History & Background
Sierra Leone, a relatively tiny country on the west coast of Africa, totals 28,000 square miles, or 71,470 square kilometers. A 1994 population estimate puts the country at 4.2 million people (53 percent female, 47 percent male). Sierra Leone is bounded on the west and southwest by the Atlantic Ocean, on the northwest, north, and northeast by Guinea, and on the east and southeast by Liberia.
It was a Portuguese sailor, Pedro da Cintra who, on a visit to this land in 1462, named the place he saw as Serra Lyoa (lion range or lion mountain). On approaching the mountainous peninsula, Pedro da Cintra saw the mountains poised like lions. The name Serra Lyoa gradually acquired its present form, Sierra Leone. What is known as Sierra Leone today came into being only in 1896. Before 1896, the name only referred to the mountainous peninsula and its adjacent islands.
Sierra Leone has witnessed a series of external invasions and influences that make it what it is today. Before the advent of Europeans and other groups, the people of this land lived in small communities. Even before Portuguese traders began to appear on the west coast of Africa in the mid-fifteenth century, many of these small communities had already established themselves in certain parts of the country. The Baga, Bullom, Krim, and Vai were communities that had established themselves on the coast before the Portuguese arrived. The Temne and the Loko lived in the northwest, and the Limba lived further to the north; the Kissi and the Kono lived in the East. It would seem that these various groups lived in isolation from one another and that internal migration was minimal. The first of the external influences came from European traders, soon to be followed by the Mane, a group of Mandespeaking peoples. In the seventeenth century, black Muslim groups started to infiltrate the country from the north. By the close of the nineteenth century, Islam had become the religion of many Sierra Leoneans.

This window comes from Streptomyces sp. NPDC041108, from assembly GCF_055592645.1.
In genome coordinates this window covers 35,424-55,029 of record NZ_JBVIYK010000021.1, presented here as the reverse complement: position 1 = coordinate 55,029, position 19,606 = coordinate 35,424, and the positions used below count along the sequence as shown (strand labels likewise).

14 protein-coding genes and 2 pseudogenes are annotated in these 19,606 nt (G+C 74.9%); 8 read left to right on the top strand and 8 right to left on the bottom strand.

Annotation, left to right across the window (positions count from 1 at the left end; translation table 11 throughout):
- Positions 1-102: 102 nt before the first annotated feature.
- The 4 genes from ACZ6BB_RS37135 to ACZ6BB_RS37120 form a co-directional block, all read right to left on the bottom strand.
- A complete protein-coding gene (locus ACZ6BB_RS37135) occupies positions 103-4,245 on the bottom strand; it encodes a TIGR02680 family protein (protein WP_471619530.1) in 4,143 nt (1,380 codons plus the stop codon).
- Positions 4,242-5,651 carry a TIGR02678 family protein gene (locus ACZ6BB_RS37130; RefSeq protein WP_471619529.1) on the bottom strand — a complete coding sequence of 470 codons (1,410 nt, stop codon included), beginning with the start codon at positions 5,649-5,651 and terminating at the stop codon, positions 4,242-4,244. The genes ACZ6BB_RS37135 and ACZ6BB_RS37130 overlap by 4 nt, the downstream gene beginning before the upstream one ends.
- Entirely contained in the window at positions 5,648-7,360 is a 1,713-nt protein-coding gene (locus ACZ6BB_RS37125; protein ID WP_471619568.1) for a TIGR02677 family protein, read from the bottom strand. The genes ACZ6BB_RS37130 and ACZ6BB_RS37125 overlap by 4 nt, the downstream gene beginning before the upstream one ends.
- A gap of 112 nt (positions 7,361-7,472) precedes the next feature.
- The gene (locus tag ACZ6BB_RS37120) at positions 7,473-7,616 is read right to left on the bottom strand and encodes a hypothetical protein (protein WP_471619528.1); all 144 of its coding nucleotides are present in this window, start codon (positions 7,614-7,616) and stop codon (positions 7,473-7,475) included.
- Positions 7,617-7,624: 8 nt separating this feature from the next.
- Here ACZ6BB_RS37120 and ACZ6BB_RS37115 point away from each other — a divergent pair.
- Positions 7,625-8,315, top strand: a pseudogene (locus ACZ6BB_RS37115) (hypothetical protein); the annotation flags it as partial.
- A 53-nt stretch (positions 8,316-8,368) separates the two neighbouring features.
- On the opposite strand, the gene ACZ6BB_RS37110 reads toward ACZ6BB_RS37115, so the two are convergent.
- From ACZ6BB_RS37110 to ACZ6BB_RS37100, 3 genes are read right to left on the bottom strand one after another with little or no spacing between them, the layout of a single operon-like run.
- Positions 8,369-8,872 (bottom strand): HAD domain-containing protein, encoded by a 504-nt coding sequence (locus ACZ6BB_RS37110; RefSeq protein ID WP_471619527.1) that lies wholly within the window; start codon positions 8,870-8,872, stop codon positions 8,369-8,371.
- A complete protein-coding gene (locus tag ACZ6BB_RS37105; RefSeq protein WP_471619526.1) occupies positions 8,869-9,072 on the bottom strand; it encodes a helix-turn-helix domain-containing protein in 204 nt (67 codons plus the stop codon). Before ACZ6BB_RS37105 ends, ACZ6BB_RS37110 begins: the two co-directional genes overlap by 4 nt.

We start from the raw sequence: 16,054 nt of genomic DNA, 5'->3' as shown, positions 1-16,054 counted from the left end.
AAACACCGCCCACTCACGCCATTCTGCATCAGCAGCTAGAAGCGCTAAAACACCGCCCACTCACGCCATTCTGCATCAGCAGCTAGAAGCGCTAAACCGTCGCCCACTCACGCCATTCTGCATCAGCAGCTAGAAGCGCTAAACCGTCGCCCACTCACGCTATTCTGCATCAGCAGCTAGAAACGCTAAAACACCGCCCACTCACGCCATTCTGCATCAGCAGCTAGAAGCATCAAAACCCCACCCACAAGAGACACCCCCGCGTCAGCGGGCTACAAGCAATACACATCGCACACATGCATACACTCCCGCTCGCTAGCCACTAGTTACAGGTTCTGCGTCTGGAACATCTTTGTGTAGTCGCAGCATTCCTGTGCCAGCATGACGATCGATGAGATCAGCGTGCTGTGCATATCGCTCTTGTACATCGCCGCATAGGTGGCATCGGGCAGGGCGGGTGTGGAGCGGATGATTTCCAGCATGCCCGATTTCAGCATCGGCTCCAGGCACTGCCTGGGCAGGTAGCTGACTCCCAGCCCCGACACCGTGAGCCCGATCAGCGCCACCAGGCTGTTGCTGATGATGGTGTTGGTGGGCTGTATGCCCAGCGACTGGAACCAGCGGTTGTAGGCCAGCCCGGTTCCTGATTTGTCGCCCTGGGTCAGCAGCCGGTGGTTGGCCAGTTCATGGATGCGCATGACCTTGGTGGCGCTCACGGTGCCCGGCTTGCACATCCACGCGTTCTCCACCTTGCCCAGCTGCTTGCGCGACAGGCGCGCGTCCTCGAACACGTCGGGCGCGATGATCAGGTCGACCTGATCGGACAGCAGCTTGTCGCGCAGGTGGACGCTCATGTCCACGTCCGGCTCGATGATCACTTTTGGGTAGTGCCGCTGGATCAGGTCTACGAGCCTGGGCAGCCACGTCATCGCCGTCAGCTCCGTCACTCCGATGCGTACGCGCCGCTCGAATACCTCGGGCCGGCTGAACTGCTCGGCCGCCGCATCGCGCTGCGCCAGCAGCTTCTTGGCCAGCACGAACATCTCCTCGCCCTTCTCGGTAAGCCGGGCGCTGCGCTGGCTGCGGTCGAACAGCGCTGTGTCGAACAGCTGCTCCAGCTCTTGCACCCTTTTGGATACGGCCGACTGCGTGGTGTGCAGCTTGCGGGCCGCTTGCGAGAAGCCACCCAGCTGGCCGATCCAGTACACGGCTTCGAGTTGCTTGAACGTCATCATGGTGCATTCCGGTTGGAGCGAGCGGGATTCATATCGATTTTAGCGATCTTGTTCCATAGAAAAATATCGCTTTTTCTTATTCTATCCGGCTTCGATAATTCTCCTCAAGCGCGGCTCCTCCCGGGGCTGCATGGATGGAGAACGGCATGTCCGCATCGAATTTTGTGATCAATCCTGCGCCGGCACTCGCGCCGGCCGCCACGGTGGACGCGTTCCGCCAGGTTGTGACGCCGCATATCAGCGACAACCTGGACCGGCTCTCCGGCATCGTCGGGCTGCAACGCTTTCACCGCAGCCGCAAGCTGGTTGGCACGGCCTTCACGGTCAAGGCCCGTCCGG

As the first Europeans to visit the west coast of Sierra Leone, and indeed Africa, the Portuguese became the pioneers of the trade between Europe and West Africa. Sierra Leone and Portugal traded in goods, for example, exchanging kitchen utensils for ivory or gold. This normal trade was soon to be replaced by the most inhumane trade in human history, the Atlantic slave trade. The need for labor on the New World plantations (the Americas) triggered the buying and selling of humans, and Sierra Leone became an important center in this trade. The Portuguese, and later other Europeans—English, French, Dutch, Danish—sought slaves in Sierra Leone to ship to the plantations of the New World. During the Atlantic slave trade, certain islands and places on the Sierra Leone coast became important slave centers. Bunce Island, located on the Sierra Leone river was one of those important centers. Slaves taken from Sierra Leone were taken to South Carolina in North America. Since slaves from this country were known to be rice planters, it was good business for anyone to bring slaves from Sierra Leone. Research has shown that descendants of slaves taken from Sierra Leone and its environs today live in the sea islands of South Carolina and Georgia. They constitute a distinctive group called the Gullah, and their language is mutually intelligible with the Krio language, Sierra Leone's lingua franca. They have preserved much of their Sierra Leonean culture, songs, stories, and names (Alie).